Tuesday, August 14, 2012

Goodness of Fit in Therapy

The Ecological Theory of human behavior in the social environment suggests that how well someone functions in life is the direct result of the "goodness of fit" between the person and their environment. So, for example, how well a student learns is heavily influenced by the degree of fit between the teacher's teaching style and temperament, and the student's learning style and temperament. Similarly, two children with different temperaments may respond very differently to the same parenting; for example, what one experiences as playful roughhousing the other may experience as overwhelming or threatening.

Goodness of Fit is also a factor in the therapeutic relationship. Different clients respond differently to different therapists' styles, manners of interacting, and intervention approaches. When the fit is good, outcomes may be better than when the fit is less good. It's also likely to be more satisfying for both client and therapist. In contrast, if it's a bad fit, the client is more likely to be guarded, defensive or resistance, and the therapist may be less likely to be empathic and patient. As a result, the process is less likely to be therapeutic, and may even be counter-therapeutic.

Working in agency settings, at least in the settings where I've worked, "fit" is rarely a consideration - or at least, not a deciding factor. The decision tends to be more about numbers - what clinician(s) have room in their schedule or a smaller caseload. Sure, if multiple clinicians are available, the person assigning cases may consider who may be a better fit. However, once the assignment is made (i.e., by the time the clinician and client meet for the first time), it's usually a "done deal" - clients and therapists are typically discouraged from requesting reassignment.

Private practice is a totally different ballgame. Both clients and clinicians have a lot more choices, and the ability to "shop around" for the right "fit." Granted, clinicians don't necessarily want to be too picky, especially starting out, and clients may also find the process of trying out various therapists (and repeating the intake process over and over) becomes onerous if they are too picky. Nevertheless, both have significantly more control over whom they see.

So, what makes for a good "fit" in therapy?

From the perspective of the client, trying to choose the right therapist, you should:

1) Feel comfortable enough to be open about what you're experiencing...without expecting that you'll feel totally comfortable. This is a stranger, after all, with whom you're sharing very personal information. If you expect total comfort from the beginning, you will discount providers who could actually be a really good fit for you. You want someone who challenges you in some way - that's what produces change. It should feel different than talking to a friend.

It's also common to experience whatever relationship issues you may have in life getting played out in relationships with therapists - this is actually good and productive, and helps resolve those issues if you can stick it out. Deciding that it's a sign the therapist isn't a good fit just means that you're putting off an issue that is likely to come up again with the next therapist.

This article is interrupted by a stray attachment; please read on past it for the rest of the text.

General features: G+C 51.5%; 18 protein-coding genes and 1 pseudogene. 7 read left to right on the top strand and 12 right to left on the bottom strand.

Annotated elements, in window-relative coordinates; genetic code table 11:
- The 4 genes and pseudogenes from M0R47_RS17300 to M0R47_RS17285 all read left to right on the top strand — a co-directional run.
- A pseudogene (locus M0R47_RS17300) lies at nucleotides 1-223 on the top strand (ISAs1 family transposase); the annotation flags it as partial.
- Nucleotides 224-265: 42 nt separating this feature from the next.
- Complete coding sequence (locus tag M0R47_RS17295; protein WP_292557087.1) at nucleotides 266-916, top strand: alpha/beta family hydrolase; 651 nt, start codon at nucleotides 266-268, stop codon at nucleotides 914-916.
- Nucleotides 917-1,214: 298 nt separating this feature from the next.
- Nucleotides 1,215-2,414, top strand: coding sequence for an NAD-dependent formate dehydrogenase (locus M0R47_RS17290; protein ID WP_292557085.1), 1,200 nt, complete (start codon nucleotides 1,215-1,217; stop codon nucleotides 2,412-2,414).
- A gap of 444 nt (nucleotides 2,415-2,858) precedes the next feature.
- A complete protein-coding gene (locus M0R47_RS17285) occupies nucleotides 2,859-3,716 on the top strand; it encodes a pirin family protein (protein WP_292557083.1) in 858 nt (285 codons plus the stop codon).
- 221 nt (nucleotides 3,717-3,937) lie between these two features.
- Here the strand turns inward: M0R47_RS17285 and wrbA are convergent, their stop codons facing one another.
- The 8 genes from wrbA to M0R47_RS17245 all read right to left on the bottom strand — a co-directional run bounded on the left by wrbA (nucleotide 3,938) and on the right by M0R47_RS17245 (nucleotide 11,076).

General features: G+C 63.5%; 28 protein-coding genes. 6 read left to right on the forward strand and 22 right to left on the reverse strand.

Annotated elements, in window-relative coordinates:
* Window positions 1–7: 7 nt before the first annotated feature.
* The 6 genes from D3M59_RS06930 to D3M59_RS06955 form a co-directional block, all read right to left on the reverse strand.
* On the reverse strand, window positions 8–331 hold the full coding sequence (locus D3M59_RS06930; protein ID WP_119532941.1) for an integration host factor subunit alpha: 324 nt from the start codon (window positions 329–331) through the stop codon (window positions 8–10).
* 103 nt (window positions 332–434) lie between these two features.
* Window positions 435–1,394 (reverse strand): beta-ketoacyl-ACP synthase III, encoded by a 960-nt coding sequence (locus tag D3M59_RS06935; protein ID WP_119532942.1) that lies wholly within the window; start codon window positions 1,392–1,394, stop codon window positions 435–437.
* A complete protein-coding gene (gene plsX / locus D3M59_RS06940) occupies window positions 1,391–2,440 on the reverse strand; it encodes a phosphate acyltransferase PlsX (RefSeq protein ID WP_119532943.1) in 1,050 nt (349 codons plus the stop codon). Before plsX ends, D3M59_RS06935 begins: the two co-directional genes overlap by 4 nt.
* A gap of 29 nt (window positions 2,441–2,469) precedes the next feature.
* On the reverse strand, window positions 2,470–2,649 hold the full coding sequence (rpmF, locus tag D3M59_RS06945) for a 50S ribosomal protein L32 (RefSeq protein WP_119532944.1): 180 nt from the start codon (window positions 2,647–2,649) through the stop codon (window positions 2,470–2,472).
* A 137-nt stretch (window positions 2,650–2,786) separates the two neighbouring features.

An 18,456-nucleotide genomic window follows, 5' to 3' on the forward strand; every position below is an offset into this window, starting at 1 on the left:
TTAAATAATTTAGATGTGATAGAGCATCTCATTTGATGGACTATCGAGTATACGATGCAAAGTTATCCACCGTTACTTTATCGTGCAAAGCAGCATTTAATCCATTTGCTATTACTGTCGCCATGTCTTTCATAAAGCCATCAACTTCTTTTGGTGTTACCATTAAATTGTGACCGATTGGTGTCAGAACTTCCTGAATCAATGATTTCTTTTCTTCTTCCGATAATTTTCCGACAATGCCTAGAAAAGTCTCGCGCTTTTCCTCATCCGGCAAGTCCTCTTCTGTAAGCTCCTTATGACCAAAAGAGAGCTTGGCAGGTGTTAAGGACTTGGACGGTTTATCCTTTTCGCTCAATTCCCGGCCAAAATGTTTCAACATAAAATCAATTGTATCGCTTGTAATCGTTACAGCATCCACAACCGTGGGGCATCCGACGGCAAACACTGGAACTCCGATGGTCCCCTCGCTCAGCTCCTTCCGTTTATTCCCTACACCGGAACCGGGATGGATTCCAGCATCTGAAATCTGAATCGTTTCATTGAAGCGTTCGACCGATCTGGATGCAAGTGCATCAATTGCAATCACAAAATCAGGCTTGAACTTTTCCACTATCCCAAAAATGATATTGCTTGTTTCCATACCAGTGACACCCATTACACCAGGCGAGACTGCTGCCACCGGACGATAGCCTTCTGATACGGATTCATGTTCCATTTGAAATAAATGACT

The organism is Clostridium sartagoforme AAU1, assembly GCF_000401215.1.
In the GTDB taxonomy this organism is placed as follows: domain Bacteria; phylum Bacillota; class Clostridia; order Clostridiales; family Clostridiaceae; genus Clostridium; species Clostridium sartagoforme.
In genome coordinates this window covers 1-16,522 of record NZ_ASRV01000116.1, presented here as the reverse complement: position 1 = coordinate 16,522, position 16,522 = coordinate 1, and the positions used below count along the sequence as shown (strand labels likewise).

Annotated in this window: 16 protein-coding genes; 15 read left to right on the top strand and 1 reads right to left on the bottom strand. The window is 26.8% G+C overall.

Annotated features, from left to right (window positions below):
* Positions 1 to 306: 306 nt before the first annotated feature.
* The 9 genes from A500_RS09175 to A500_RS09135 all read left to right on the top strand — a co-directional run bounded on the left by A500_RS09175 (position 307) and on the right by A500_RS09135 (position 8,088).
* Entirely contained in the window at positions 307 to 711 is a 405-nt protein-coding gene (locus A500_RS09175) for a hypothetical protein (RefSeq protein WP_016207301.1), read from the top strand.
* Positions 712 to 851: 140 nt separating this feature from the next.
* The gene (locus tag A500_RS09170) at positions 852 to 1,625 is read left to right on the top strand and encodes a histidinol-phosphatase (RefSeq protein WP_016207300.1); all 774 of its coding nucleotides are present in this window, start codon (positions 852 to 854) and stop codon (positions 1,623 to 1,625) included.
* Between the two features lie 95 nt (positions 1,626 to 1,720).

2) Feel like the therapist can help you (i.e., they know something about what you're dealing with), and find their approach acceptable. You don't have to totally understand or believe in all aspects of someone's approach, but if you're operating from totally different worldviews, that can be an obstacle.

3) Consider the logistics - does the therapist's availability work for you? Does the location make sense for you? Is the therapist's financial policy acceptable to you (for example, whether they will go through your insurance, what your copayment or fee is), and do you understand no-show or cancellation policies? If these logistics aren't acceptable to you, they are bound to become barriers in treatment.

From the perspective of the therapist, the consideration of fit has to consider:

1) Our ethical obligation to clients. Specifically:Do you feel you can competently treat this client? Do you have knowledge and expertise with the client's presenting problem? And, although this piece is rarely acknowledged, do you feel able to empathize with the client? If you can't establish empathy, the treatment is not going to work, and while we probably all pride ourselves on our empathy, sometimes there really just is a bad fit, and our own "stuff" gets in the way. Our responsibility, when we don't have the expertise, or empathy for a particular client, is to make a referral to another professional who might be a better fit.

2) Workload balance. Our practice is only likely to feel manageable if we maintain some balance in the work we take on. If we already have several high risk clients, it may not be feasible to take another one. Similarly, there may be a limit to the number of clients with personality disorders we can manage, or the number of cases with a lot of collateral involvement, etc. We have to recognize and listen to our own limits.

3) Logistics: Like the client, we have to consider our schedule and availability (whether we are able to take a client during the time(s) the client is available), and financial agreement (whether we can take the client's insurance, for example).

There may be other considerations on either side. How do you think about finding the right fit between therapist and client?

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